8. No future.

As you move up in the world, You begin to envision all the people you know will be there. Or so you thought. You might wish this wasn’t the case. Often, this isn’t done intentionally. With all the possible disconnects that you and your friend might be sharing this just start to happen naturally.

9. You’re unsure if you are friends.

Much like a relationship, there can be a million indications, and still, you will be unclear where you stand. If you feel like you need to question whether or not that your friendship is still intact, then maybe your friendship is over.

10. It simply just doesn’t feel right.

With all your efforts (vice versa), it just feels forced. Cornering someone into being your friend isn’t fair for you or them and creates awkward situations. If the pieces don’t fit… don’t make them.

It took me a long time to identify when someone didn’t want to be bothered. What I also learned is, that doesn’t make them bad people. It is easier to avoid people rather than tell them the truth. Sometimes, people just grow in different directions. The healthier step is to just let the friendship go before deeper, more hurtful feelings are created. If this is something that you are experiencing, try not to view it as rejection. Instead, try to take happy memories with you. In the art of letting go, it doesn’t always have to end with hostility. It is a very unique step to grow. With that being said, wish them well. For you, these moments will only make you stronger, wiser and a better version of you than before.

The Power Of Direct Expression

Sometimes there comes a point when deep reflection happens and you realize there is a world of things you could have done differently or perhaps not at all.  While you certainly can’t change the past or who you were yesterday, you can look for ways to self improve. I have been passive for a huge chunk of my life. I’ve been in situations where “friends” laughed at how I spoke or how I dressed. Shooting my confidence down at a very young age. To this day it’s still a force of habit that I need to check now and again.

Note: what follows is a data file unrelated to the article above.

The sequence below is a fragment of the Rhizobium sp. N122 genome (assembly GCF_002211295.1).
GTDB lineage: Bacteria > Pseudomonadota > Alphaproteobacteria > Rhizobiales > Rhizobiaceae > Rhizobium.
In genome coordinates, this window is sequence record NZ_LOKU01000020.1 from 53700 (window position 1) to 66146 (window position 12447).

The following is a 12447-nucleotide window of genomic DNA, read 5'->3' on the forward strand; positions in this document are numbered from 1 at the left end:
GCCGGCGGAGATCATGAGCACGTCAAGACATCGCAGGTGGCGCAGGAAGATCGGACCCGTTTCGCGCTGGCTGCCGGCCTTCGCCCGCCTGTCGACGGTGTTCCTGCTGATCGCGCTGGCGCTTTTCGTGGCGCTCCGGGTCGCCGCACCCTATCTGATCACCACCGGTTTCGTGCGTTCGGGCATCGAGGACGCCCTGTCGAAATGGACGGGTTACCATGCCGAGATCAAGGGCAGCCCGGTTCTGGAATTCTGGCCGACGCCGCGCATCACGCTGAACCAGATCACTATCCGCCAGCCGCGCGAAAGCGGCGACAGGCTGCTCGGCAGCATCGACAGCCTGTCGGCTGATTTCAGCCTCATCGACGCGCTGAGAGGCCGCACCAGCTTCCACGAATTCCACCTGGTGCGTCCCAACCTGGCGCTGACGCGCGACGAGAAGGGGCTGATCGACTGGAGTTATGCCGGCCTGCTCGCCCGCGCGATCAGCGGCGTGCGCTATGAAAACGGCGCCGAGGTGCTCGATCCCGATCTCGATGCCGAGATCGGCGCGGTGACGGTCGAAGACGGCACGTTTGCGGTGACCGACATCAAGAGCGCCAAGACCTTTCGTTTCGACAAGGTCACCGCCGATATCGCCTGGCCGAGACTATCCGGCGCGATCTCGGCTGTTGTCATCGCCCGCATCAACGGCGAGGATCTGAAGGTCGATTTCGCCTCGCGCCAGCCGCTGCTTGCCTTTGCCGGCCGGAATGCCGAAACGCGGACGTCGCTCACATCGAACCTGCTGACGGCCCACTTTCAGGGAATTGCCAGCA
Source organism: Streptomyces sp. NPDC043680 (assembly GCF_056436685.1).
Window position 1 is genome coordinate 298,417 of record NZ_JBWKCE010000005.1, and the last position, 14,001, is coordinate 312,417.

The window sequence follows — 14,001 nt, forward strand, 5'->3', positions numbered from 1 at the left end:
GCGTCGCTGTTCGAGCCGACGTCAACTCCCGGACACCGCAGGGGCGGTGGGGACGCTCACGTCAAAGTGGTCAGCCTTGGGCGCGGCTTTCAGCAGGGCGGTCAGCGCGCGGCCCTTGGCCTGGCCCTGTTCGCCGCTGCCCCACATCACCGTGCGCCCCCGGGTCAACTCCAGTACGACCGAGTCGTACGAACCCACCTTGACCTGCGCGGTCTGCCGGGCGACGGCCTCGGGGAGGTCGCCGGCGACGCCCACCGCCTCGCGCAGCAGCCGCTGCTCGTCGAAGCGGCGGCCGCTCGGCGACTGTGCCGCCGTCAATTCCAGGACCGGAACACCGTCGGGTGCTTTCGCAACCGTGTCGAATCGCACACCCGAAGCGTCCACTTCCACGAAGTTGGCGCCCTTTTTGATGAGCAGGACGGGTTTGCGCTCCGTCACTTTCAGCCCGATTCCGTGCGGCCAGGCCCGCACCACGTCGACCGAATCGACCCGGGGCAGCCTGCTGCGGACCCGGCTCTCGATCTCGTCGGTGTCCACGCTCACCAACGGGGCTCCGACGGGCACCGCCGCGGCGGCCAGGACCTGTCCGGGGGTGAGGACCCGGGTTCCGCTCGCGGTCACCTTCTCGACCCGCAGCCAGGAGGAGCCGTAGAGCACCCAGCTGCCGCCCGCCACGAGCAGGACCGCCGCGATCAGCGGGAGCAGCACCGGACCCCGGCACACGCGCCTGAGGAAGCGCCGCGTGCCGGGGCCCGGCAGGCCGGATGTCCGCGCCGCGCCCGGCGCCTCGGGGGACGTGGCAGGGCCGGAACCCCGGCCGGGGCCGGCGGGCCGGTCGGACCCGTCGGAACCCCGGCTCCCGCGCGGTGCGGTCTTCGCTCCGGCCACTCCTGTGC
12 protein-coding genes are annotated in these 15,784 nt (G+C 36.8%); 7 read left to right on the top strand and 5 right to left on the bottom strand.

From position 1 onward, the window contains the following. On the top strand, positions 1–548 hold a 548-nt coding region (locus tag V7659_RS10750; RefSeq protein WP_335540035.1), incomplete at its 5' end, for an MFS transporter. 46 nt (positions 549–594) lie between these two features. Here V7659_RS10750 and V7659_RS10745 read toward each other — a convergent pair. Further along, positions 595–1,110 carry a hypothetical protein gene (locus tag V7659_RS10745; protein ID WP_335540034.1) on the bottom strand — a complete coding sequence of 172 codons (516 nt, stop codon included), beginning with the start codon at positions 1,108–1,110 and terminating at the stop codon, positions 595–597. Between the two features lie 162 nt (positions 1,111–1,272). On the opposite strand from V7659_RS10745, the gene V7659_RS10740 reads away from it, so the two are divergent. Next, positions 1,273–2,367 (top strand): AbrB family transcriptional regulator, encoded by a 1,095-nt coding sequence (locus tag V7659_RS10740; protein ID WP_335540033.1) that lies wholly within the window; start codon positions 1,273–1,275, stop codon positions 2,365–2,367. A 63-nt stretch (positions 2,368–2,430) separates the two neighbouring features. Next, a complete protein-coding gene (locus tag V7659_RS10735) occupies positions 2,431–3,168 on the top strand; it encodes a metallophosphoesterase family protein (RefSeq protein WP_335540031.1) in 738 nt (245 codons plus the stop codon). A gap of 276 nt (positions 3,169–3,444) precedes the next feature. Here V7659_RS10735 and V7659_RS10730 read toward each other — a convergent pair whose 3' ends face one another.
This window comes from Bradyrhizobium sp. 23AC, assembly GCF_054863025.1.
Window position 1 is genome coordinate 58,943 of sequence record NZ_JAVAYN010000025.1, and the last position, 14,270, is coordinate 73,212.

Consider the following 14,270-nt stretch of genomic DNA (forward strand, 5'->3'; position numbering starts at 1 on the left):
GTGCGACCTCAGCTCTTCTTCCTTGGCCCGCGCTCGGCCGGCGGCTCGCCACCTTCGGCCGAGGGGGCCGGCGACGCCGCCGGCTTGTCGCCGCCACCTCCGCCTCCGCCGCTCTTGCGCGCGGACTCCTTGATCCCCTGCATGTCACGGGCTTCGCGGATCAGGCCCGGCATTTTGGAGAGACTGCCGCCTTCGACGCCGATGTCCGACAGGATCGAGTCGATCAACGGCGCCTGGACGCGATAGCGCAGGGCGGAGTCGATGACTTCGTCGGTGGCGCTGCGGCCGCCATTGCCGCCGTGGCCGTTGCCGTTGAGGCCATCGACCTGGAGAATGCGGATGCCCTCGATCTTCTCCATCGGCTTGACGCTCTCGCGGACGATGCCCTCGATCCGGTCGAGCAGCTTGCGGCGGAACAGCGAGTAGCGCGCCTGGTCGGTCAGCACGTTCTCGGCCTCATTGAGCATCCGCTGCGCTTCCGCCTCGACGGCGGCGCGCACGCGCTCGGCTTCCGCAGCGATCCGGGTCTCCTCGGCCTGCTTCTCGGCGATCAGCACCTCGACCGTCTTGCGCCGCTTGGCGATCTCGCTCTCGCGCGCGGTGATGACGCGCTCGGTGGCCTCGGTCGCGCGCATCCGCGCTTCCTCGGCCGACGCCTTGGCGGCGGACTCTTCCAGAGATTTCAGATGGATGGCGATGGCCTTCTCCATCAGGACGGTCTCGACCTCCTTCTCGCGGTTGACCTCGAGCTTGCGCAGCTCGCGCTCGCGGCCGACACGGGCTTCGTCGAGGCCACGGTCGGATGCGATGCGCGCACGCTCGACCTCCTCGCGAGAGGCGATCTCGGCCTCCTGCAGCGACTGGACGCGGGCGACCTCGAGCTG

“You might not know you are harboring

some pretty unhealthy feelings”

Being a passive person can be one of the most self-destructive traits one can have. It is this very leaky substance that spills on to everything in every way. From family to friends down to your colleagues. The worst part? You might not know you are harboring some pretty unhealthy feelings, until one day that leaky substance becomes a tsunami of bottled emotions. How do I know? I have too many stories to count where I have complete and total (wtf is wrong you?) meltdowns. For the longest time I could not say no or tell someone I do not agree with them, or that’s simply not OK.  I was a slave to the people-pleasing syndrome.